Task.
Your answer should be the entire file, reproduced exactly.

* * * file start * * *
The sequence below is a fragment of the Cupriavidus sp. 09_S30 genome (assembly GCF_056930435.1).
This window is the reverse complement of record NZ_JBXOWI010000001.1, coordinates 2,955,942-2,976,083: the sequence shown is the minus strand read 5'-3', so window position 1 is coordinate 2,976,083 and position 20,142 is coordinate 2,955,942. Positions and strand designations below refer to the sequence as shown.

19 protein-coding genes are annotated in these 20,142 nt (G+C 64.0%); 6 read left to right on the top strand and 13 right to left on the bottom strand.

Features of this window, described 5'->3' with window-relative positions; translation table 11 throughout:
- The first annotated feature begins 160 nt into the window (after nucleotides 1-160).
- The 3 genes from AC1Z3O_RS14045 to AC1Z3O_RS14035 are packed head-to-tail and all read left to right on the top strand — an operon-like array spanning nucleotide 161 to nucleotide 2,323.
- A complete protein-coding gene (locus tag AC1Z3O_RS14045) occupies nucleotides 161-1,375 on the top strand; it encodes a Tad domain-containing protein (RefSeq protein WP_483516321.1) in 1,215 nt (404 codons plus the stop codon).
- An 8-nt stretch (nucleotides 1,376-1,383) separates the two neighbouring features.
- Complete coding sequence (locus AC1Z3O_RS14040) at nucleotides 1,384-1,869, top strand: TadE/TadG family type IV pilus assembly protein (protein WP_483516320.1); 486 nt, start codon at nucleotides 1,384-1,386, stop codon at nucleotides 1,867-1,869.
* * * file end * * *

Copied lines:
The sequence below is a fragment of the Cupriavidus sp. 09_S30 genome (assembly GCF_056930435.1).
This window is the reverse complement of record NZ_JBXOWI010000001.1, coordinates 2,955,942-2,976,083: the sequence shown is the minus strand read 5'-3', so window position 1 is coordinate 2,976,083 and position 20,142 is coordinate 2,955,942. Positions and strand designations below refer to the sequence as shown.

19 protein-coding genes are annotated in these 20,142 nt (G+C 64.0%); 6 read left to right on the top strand and 13 right to left on the bottom strand.

Features of this window, described 5'->3' with window-relative positions; translation table 11 throughout:
- The first annotated feature begins 160 nt into the window (after nucleotides 1-160).
- The 3 genes from AC1Z3O_RS14045 to AC1Z3O_RS14035 are packed head-to-tail and all read left to right on the top strand — an operon-like array spanning nucleotide 161 to nucleotide 2,323.
- A complete protein-coding gene (locus tag AC1Z3O_RS14045) occupies nucleotides 161-1,375 on the top strand; it encodes a Tad domain-containing protein (RefSeq protein WP_483516321.1) in 1,215 nt (404 codons plus the stop codon).
- An 8-nt stretch (nucleotides 1,376-1,383) separates the two neighbouring features.
- Complete coding sequence (locus AC1Z3O_RS14040) at nucleotides 1,384-1,869, top strand: TadE/TadG family type IV pilus assembly protein (protein WP_483516320.1); 486 nt, start codon at nucleotides 1,384-1,386, stop codon at nucleotides 1,867-1,869.